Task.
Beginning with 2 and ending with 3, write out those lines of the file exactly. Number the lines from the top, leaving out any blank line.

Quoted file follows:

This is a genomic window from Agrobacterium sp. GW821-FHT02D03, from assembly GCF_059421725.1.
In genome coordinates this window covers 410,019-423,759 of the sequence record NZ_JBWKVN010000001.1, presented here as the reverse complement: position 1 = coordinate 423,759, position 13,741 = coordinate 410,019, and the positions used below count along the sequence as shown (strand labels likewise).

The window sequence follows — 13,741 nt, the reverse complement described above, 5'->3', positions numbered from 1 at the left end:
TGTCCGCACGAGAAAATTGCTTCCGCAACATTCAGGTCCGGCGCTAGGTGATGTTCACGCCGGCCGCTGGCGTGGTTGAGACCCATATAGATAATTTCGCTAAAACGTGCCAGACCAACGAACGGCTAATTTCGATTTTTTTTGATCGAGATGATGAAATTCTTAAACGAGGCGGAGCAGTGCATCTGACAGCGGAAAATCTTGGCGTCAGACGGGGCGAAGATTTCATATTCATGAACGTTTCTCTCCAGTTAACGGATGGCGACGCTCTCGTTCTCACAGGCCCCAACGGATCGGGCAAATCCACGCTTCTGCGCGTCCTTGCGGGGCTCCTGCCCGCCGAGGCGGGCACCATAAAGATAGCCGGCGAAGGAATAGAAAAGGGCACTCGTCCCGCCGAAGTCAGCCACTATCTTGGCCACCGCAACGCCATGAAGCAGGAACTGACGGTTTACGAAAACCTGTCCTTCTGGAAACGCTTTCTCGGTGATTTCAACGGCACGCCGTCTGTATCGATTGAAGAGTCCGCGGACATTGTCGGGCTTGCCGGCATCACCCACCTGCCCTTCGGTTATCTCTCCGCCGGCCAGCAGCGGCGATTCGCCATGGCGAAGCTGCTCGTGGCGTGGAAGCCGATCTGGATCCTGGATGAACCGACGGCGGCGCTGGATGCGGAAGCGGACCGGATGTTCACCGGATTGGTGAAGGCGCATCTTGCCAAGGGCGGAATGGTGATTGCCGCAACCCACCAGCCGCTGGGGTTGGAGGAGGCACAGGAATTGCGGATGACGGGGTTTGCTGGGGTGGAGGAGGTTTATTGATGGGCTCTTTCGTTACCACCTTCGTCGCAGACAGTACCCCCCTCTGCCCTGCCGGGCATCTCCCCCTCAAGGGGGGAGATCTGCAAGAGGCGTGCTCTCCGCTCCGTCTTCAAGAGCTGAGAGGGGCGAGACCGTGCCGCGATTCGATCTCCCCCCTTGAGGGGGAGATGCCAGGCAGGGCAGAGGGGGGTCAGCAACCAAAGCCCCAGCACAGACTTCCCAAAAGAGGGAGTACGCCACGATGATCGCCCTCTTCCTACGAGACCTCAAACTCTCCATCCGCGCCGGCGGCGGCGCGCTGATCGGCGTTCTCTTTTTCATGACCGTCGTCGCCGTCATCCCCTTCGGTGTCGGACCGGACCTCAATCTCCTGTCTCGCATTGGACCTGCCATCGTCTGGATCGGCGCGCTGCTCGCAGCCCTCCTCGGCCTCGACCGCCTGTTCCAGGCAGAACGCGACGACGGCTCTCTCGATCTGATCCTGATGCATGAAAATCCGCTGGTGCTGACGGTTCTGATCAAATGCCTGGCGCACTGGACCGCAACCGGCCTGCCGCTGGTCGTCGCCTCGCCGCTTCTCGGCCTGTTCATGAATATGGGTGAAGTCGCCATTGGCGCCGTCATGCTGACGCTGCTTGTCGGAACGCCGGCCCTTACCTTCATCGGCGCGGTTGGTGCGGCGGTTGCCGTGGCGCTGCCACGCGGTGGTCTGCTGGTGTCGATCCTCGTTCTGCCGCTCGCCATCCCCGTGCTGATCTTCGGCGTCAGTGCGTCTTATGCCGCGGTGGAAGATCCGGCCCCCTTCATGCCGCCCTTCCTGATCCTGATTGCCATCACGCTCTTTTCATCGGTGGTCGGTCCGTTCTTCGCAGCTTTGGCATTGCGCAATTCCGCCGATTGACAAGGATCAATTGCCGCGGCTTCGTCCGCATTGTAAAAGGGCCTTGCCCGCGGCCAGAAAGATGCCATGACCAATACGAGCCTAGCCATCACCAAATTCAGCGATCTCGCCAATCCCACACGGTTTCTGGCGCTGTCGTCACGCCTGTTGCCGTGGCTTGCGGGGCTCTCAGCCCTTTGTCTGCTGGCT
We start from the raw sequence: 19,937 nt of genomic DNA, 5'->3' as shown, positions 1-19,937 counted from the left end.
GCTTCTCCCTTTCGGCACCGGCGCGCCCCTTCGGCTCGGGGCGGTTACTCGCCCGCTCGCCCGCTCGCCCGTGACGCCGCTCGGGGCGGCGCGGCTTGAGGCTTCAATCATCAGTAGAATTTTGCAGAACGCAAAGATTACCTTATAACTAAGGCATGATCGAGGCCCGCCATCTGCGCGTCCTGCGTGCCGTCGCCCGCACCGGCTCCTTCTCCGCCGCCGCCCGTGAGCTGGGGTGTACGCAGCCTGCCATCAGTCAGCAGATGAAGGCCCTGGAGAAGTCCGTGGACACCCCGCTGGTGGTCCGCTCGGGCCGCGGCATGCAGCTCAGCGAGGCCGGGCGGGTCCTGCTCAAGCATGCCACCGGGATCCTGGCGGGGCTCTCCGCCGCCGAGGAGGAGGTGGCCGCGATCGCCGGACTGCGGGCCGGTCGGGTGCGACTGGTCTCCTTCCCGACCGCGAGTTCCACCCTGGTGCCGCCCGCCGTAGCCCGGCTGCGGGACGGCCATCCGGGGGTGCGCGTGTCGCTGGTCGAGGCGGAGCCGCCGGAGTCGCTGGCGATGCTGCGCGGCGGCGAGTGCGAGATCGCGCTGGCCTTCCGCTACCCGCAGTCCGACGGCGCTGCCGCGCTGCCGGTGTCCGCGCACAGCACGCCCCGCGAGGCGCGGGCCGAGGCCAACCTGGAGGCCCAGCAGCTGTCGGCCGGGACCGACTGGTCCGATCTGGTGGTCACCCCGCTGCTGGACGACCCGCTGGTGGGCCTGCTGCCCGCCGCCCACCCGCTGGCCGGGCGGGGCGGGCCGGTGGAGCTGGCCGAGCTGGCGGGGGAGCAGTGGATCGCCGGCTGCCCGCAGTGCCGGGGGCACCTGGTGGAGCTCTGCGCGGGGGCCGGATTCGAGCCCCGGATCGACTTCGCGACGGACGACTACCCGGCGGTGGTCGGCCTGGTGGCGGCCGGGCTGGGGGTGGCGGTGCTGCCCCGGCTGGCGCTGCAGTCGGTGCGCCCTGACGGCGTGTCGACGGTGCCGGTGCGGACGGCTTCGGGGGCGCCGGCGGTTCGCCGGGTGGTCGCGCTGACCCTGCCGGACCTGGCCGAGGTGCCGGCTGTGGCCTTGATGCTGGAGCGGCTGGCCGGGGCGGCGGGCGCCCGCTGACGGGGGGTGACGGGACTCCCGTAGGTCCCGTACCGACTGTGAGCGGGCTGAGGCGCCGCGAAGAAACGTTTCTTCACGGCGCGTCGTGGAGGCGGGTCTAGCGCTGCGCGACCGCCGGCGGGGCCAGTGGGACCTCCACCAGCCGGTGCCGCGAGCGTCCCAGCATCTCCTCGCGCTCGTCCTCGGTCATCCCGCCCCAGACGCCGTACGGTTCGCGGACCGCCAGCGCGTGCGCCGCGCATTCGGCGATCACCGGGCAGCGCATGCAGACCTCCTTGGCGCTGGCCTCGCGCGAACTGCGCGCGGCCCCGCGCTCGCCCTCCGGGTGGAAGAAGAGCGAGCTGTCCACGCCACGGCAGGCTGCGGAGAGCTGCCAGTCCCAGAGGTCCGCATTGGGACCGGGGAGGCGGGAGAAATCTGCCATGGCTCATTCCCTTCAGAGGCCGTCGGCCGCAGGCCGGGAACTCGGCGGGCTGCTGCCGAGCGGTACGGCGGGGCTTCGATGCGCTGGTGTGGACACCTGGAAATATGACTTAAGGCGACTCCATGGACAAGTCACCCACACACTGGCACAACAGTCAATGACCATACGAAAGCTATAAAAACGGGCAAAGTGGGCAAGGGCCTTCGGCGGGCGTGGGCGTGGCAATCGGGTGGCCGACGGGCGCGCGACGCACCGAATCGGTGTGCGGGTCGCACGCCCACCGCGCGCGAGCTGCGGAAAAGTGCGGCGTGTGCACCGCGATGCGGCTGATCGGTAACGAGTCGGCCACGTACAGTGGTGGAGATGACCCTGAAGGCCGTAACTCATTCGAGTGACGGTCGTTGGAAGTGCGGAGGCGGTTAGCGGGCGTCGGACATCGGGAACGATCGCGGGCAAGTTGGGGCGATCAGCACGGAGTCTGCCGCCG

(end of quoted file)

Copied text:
In genome coordinates this window covers 410,019-423,759 of the sequence record NZ_JBWKVN010000001.1, presented here as the reverse complement: position 1 = coordinate 423,759, position 13,741 = coordinate 410,019, and the positions used below count along the sequence as shown (strand labels likewise).

The window sequence follows — 13,741 nt, the reverse complement described above, 5'->3', positions numbered from 1 at the left end: